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  • Calling Electrical Gurus And Practitioners Of PLC Magics...

    This is a post in several parts.

    First is a description of the problem:

    "The tester started the morning fine, we ran a bunch of parts. Then it stopped functioning... the motor turned off and the machine refused to cycle.

    We powered it down, let it sit figuring it was too hot in here. Turned it back on and got a couple of cycles out of it before it quit again.

    We opened up the back to check the PLC, the POWER GOOD light is on but the normal PLC blinkenlightz are not blinken nor are they light'n. We can get the motor to cycle if we hold the breaker button in the power cabinet, but as soon as we let go it trips again.

    We don't have anyone to troubleshoot this, so we are asking you via Brian ("Liger Zero")."


    ---

    Liger talking now:

    The machine is a test rig that pull on a finished product... 20,000 pounds delivered by a hydro-cylinder, other end is a load cell.

    All this is coordinated via a PLC, several position sensors, a bank of switches and an activation trigger.

    I was off today so I didn't see what happened, but based on the symptoms I'm leaning twords a cooked power-supply that erased/smoked the PLC.


    Attached are some pictures. Tomorrow I'll attempt to reload the PLC from my laptop but I want to eliminate other issues first.
    This product has been determined by the state of California to cause permanent irreversible death. This statement may or may not be recognized as valid by all states.
    Heirs of an old war/that's what we've become Inheriting troubles I'm mentally numb
    Plastic Operators Dot Com

  • #2
    MODICON MICRO
    110 CPU 311 03


    Allen Bradly Automatic Switch


    Controls For Automatic Switch


    Power Supply For PLC
    This product has been determined by the state of California to cause permanent irreversible death. This statement may or may not be recognized as valid by all states.
    Heirs of an old war/that's what we've become Inheriting troubles I'm mentally numb
    Plastic Operators Dot Com

    Comment


    • #3
      Ok Liger talking again:

      I had this issue on another test rig at another job... Those silver thingies with three legs on the top of the power supply were at fault. I had similar symptoms in that case.

      On this particular machine, the Automatic Switch failed recently, it was Quite Burnt. There is a possibility that the switch is failed again, but if I recall the PLC stayed lit.

      I'll know more when I hook the PC up to the PLC tomorrow, just looking for advice and other possible causes.
      This product has been determined by the state of California to cause permanent irreversible death. This statement may or may not be recognized as valid by all states.
      Heirs of an old war/that's what we've become Inheriting troubles I'm mentally numb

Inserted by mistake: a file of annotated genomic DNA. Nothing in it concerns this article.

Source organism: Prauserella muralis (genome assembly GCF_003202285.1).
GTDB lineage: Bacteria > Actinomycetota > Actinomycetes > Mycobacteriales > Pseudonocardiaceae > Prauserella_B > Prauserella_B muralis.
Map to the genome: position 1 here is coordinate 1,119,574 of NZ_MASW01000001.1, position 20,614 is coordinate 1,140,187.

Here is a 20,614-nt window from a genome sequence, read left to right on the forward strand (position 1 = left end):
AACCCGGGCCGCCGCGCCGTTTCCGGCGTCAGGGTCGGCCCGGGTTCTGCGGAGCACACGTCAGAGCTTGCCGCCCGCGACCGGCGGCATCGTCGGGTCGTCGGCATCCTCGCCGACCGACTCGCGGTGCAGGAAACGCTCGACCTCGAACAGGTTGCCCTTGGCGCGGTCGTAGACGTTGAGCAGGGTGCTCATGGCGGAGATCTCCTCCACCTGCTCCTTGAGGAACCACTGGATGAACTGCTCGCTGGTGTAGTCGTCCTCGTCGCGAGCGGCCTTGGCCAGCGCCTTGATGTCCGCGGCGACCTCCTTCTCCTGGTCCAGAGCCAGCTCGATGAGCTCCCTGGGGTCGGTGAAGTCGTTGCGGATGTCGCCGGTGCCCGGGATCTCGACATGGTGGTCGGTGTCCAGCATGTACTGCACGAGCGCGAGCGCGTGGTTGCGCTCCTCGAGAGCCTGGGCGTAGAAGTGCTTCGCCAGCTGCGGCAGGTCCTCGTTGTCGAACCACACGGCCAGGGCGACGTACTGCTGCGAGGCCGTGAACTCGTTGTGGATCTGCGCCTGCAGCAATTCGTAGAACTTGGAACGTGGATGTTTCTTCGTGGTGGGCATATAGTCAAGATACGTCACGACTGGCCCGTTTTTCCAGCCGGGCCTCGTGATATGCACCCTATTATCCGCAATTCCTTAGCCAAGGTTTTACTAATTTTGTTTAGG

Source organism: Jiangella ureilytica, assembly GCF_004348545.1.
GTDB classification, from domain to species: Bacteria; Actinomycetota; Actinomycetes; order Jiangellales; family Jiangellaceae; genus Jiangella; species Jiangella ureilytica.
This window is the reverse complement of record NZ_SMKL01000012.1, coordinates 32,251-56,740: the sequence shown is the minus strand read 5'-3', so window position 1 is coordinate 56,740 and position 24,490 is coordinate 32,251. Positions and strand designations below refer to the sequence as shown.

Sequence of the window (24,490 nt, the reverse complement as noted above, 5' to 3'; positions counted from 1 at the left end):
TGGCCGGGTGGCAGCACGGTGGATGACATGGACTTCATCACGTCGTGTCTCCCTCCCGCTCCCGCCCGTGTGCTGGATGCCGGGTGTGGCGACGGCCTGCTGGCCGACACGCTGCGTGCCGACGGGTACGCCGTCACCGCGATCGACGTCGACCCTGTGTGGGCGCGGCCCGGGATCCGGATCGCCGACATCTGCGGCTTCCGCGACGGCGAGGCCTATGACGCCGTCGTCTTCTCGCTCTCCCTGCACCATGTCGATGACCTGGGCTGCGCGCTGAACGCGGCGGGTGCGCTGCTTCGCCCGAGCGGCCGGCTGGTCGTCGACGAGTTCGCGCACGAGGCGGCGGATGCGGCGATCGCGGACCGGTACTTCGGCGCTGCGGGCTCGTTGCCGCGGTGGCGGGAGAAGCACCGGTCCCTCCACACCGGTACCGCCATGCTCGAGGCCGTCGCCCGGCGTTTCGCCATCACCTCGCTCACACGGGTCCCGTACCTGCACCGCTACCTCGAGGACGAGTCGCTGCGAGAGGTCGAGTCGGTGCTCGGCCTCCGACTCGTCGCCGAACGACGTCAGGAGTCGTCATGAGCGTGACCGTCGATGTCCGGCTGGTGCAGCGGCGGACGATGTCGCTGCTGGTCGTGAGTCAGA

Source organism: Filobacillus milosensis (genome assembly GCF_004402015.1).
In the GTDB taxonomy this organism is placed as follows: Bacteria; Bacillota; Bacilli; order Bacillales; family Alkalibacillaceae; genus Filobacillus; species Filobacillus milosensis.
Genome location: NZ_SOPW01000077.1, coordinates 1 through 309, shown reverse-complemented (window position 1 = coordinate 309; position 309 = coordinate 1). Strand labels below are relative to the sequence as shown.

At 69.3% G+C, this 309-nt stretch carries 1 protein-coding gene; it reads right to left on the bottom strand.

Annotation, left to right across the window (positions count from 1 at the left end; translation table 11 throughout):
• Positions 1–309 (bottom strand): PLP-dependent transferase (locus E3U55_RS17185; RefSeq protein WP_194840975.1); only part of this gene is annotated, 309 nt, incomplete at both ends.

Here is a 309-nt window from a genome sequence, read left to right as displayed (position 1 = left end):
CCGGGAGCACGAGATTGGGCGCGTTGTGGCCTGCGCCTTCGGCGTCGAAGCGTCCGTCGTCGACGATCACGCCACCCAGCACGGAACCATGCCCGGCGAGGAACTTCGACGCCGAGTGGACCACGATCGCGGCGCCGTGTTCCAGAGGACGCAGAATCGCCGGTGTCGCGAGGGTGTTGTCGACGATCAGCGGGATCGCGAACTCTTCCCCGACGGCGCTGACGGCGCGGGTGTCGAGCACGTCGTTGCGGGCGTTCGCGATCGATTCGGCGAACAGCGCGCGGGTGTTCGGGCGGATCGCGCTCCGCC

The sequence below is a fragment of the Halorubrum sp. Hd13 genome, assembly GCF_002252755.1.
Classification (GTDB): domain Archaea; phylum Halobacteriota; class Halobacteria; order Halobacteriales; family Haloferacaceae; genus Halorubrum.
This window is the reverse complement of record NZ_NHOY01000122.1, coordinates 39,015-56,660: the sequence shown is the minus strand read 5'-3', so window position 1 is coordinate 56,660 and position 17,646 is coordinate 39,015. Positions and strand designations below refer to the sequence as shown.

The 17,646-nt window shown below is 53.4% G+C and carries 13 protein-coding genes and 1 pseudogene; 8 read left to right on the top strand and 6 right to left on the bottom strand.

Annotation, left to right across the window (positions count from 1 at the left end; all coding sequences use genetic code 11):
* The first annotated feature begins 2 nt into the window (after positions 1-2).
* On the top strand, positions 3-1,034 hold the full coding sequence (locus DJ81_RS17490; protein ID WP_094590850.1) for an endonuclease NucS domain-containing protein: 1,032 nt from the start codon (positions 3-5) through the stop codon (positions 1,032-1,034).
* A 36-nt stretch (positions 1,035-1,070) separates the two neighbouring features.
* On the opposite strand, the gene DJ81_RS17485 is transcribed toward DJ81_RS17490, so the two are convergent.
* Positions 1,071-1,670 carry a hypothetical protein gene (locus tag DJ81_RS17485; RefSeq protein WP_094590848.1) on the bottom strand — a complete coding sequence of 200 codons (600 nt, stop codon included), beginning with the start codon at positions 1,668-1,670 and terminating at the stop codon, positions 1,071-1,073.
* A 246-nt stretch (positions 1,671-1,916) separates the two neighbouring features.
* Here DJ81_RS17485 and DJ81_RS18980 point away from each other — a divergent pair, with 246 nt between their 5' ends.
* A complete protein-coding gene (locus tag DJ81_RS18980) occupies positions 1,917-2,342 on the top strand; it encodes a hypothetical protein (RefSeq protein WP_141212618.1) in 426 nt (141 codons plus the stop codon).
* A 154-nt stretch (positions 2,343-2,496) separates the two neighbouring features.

Plastic Operators Dot Com

      Comment


      • #4
        plc's

        Let's start with this. A plc does not usually loose it's mind. First rule. no input no output.. Are any of the inputs led's on? Does the power supply have an output? Most plc's are powered with 24 V DC. Most machine builders use that 24 V DC to provide power to the various sensors, limit switches, &c As the unit resumed working after a cool down, I would be very suspect of the power supply. The 3 leg thingies are usually pass transistors. they are sourced <> 30 volts then other circuits adjust the output voltage to the required 24 volts. If you have a volt ohm meter with diode test it should be easy to t'shoot the electrics. By the way the panel builder didn't do a very neat job of layout/wiring. Does the machine have an E stop? Guarding interlock? HTH John from Dayton

        Comment


        • #5
          There are two position sensors. Both position sensors are lit when I power on the machine.

          The diagnostic for the load-cell shows no faults there.

          The switch that acts as the trigger is also lit.

          The PLC however only has ONE light lit and that is "power ok" everything else is dark, and the hydro-pack motor won't start.

          In normal operation the PLC is a riot of blinking lights, and the hydro motor makes it's normal "motor sound."

          To start the machine, you pull out the Red Button and the PLC lights up and the motor kicks in when it gets the signal from the PLC to start.

          Today, you pull the Red Button and Nothing Happens. At all. No motor no PLC light no pull in of the Automatic Switch.


          Gut tells me it's the power supply and the PLC is dormant, nothing more. I hope the heck it's not a "dead" PLC as this would be a "major hardship" for the customer.
          This product has been determined by the state of California to cause permanent irreversible death. This statement may or may not be recognized as valid by all states.
          Heirs of an old war/that's what we've become Inheriting troubles I'm mentally numb
          Plastic Operators Dot Com

          Comment


          • #6
            How old is that PLC? john hawkins is right that PLC's don't usually loose their mind. But it has been known to happen. Usual cause is the end of life of the memory battery if the PLC is so equipped. Next is a power surge - scrambles the program memory - not generally likely with the PLC insulated from the lines by a good DC power supply - but again, it does happen. Then, there is just plain old natural death. Rare, but it still happens. I've seen all three in 35 years in the trade.

            Hopefully, it is a recoverable failure and there is a backup disk of the program. You do have a backup disk, don't you?
            Weston Bye - Author, The Mechatronist column, Digital Machinist magazine
            ~Practitioner of the Electromechanical Arts~

            Comment


            • #7
              Originally posted by Weston Bye

              Hopefully, it is a recoverable failure and there is a backup disk of the program. You do have a backup disk, don't you?
              FIRST thing I do when I get a PLC driven fixture or begin work on anyone's PLC equipment: I backup the program myself. Have quite the assortment of interconnects AND software thanks to my step-father... who is out of town at the moment.
              This product has been determined by the state of California to cause permanent irreversible death. This statement may or may not be recognized as valid by all states.
              Heirs of an old war/that's what we've become Inheriting troubles I'm mentally numb
              Plastic Operators Dot Com

              Comment